Several weeks ago Simon Kuper used his Financial Times column to publish the results of the latest study by Stefan Szymanski on the correlation between wages and club performance in English soccer over the last forty years. The study is an extension of Kuper’s and Szymanski’s wages versus table position study in Soccernomics, and one should not be surprised to see this latest study included in the second edition of the book due this spring. Chapter 3 of the first edition of Soccernomics laid out a telling story of how 89% of league finish position variation can be measured by the relative wages of a club over the long term. Some may dislike the model as such an argument may make the game a bit too deterministic for many to accept, but it does make sense given the brutally efficient and relatively free market for soccer players.
In almost a nod to such concern over pre-determination, Szymanski’s latest study attempts to identify the mangers who most over and under performed versus wage expectations set by his model. The overall rankings included 251 managers who had managed five seasons or more. There are a few expected results as to who shows up in the ranks of the over performers – Paisley, Ferguson, Robson, Wenger, and Dalglish round out the top five. There are also some relatively unknown managers in the top 20, including Paul Sturrock who is profiled in Kuper’s article. Overall it is a very compelling article as to which few managers add value to their clubs beyond what wages already provide.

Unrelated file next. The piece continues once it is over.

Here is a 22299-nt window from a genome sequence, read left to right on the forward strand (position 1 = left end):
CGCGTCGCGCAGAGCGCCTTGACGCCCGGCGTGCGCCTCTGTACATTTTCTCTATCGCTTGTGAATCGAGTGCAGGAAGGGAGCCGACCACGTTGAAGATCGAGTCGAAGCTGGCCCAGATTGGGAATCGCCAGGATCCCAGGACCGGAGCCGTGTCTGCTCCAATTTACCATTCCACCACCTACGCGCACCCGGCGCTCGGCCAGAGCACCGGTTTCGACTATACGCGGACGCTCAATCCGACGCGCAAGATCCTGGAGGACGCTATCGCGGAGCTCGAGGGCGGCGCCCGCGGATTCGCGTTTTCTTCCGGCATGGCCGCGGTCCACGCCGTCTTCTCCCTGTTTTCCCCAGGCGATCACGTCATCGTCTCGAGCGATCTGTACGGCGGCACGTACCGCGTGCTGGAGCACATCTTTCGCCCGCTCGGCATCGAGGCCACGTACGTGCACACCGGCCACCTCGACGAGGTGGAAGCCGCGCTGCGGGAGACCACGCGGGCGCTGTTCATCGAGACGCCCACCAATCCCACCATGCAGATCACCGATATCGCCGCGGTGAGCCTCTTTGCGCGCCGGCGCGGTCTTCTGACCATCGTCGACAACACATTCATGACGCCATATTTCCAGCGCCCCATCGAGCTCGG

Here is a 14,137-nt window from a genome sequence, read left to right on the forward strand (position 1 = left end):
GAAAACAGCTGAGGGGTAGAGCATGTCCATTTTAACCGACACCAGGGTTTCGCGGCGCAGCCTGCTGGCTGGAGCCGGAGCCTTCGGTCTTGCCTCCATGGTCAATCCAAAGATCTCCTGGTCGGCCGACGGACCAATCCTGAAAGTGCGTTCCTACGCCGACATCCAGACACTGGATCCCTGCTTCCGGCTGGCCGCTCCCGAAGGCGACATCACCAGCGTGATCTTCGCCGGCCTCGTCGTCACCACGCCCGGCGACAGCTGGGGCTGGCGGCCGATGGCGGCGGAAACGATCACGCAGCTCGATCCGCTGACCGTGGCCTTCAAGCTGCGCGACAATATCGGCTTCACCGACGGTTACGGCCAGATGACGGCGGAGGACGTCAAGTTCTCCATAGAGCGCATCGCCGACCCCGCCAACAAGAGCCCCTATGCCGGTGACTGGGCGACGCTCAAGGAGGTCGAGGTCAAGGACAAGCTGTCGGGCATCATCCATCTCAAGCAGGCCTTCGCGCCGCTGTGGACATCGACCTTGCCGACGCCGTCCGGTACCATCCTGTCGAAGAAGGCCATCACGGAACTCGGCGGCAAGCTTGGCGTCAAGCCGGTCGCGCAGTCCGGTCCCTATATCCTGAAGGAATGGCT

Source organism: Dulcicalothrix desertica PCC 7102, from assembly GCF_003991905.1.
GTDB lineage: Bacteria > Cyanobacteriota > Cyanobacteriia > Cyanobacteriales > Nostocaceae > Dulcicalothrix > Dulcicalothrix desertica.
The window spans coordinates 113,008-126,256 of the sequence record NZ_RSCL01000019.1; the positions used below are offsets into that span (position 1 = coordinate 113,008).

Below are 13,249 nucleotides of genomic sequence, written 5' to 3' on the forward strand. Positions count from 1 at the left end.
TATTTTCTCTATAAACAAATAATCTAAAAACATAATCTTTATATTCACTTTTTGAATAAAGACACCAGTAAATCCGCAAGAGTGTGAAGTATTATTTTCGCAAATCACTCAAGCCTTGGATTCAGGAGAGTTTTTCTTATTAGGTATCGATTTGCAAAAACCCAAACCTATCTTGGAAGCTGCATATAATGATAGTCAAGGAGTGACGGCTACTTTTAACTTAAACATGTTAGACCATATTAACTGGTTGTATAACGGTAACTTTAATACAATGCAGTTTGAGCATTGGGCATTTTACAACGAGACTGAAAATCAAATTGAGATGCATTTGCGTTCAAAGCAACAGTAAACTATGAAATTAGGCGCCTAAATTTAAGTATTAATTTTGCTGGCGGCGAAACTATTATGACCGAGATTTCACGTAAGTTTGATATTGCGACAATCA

A similar approach can be taken with the Transfer Price Index (TPI). Nearly a year and a half of work in the index has yielded a bevy of new metrics, the latest of which is the m₤XIR metric. For the last eight months that metric has been used to look at individual club and manager performance versus transfer expenditure expectations as well as a wholesale re-ordering of the Premier League’s nineteen tables. As was hinted at in the alternative tables post, it is now time to turn the attention on the careers of the individual managers.
Differences and Similarities in Approach and Outcome
Similar to Szymanski’s wage-based model, a compilation of each manager’s performance against the m₤XIR metric has been made. There are a few key differences between the models beyond the simple fact that Szymanski’s studies focus on wages and the entire Football League while the TPI focuses on transfer expenditures and only the Premier League.